No! Not really at least. The music that Dutch people listen to is really different from the music that the huge acts from the Netherlands put out. There’s a lot of four to the floor techno there. Folk music is really big there too. German Schlager is pretty popular. There are a lot of productions schools in the Netherlands though which definitely could contribute to that. I studied at one for a bit but ended up dropping out.
When you look for music to play out, what catches your ear? Is it arrangement, melody, sound design?
It’s more of a vibe thing. If it takes me somewhere I like to play it out and hopefully it takes the crowd with me.
What do you like to play in your sets?
These days we play a lot of our own music. We used to play a little less because we thought that our music was a little hard to play out. At some point something switched and Hein and I both agreed we wanted to play more of our own stuff. And it worked!
So Hein isn’t with us today and won’t be performing with you on this part of your US tour. Does playing solo affect your set? Do you find yourself playing differently?
Not really different music, but the vibe is different. Two people playing affects how we interact with the crowd. DJing can be done by one person, but to put on a good performance, I love playing with two people because one of us can hype up the crowd a lot more. When I’m on my own I find it hard to do all the hype stuff myself and DJ at the same time. There are pros and cons for both.
How do you like to structure your sets? Do you start at certain tempo every time, open or close with a specific track? Is there anything that you always like to do?
Well I’m definitely more of a producer than a DJ. I’m not the guy who can read the crowd and plays every set differently. The best way I can describe it is that we play in blocks. We can deviate from the plan if we feel the vibe is demanding something else. So we have blocks of heavier stuff and blocks of more melodic stuff. We mostly start with an intro edit of one of our tracks and finish with unreleased music. But since we put out a new track today I’m definitely closing with that.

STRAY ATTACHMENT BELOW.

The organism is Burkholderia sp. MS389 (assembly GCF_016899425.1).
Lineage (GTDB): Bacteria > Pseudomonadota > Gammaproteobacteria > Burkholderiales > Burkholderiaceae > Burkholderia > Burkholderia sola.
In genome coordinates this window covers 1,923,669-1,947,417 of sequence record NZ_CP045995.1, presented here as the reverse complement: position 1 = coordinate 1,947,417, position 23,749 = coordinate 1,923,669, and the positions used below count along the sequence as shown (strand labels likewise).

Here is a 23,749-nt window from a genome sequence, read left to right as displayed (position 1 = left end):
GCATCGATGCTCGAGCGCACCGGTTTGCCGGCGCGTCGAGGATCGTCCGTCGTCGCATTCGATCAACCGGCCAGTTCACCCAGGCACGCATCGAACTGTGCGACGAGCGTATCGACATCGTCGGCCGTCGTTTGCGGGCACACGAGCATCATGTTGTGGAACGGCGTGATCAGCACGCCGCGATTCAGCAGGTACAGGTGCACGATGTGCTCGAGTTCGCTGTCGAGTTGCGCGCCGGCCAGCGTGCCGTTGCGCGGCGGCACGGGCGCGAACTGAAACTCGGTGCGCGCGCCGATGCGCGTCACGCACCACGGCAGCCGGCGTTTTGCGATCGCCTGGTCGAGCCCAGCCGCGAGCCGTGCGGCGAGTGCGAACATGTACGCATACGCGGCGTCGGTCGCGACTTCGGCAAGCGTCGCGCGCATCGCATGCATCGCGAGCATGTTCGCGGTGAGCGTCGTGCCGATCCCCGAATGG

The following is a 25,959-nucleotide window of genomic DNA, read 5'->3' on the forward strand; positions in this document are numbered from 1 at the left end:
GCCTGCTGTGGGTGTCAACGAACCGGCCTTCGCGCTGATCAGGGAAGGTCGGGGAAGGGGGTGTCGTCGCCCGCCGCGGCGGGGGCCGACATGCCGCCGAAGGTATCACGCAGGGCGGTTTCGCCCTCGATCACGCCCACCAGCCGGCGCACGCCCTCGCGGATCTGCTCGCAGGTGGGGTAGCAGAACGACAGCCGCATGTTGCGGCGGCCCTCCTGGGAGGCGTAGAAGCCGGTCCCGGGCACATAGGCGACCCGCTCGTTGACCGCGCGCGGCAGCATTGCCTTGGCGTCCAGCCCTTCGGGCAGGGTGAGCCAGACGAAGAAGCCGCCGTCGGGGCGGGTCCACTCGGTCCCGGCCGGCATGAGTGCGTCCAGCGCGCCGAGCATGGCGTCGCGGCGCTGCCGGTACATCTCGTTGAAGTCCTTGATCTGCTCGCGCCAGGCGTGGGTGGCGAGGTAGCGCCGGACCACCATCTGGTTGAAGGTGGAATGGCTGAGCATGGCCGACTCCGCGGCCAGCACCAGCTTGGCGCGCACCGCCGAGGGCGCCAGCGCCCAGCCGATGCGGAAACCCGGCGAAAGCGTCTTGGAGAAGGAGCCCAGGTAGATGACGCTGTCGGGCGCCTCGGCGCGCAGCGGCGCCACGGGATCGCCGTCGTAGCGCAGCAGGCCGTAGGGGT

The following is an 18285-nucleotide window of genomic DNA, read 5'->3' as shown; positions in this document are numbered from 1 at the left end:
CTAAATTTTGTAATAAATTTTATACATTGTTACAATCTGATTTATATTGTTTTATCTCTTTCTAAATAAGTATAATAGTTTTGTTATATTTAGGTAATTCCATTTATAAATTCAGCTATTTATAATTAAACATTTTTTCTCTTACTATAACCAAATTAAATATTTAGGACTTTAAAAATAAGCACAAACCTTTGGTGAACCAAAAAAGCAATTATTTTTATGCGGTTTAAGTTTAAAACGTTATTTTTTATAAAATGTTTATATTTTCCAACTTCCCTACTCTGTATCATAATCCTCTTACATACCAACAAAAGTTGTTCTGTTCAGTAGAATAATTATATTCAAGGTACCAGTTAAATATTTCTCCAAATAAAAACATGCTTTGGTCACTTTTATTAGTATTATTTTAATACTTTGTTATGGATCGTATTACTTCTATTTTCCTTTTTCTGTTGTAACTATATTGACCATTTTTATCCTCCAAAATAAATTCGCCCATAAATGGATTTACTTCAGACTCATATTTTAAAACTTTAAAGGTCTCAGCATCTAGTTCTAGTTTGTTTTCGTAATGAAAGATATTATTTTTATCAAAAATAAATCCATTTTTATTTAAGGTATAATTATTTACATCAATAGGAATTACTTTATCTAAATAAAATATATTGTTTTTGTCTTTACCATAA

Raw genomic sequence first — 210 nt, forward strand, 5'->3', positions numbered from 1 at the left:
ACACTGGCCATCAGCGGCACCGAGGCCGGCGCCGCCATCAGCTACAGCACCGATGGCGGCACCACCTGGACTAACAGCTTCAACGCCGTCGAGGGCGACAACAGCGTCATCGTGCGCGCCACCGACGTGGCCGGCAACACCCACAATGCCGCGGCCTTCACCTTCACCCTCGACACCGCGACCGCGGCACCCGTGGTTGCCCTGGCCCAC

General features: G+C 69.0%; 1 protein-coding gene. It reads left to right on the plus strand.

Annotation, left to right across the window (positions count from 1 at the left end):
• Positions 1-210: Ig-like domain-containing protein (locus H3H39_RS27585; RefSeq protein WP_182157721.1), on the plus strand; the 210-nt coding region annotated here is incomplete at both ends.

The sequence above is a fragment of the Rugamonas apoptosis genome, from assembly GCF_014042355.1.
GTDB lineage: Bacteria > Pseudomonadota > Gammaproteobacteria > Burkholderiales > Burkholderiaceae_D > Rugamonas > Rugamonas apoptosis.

Tell me about the new track! This felt like a very emotional composition. What can you say about it?
“Many Words” has been a long time coming. We started it over a year ago before we went on our first tour in March of last year. It came out of a jam session with two friends who just started dating. They were both really good friends of mine before so it was interesting to see these two worlds collide but so interesting to see all this early love going on. This track was a very natural thing that came out of it. I tried to hold onto that feeling while I was writing this track and I let it rest for a long time before putting it out. I wasn’t sure about the arrangement that we had initially. It was more of a straight line. We tried to make it more dynamic before putting it out.
Something I like to ask everyone is if money were no object and you were curating a three day festival, who would the headliners be?
Carmack for sure. He’s such a big inspiration to me. Bonobo. Definitely. He’s incredible. Last one has to be Noisia. That would be a dream come true.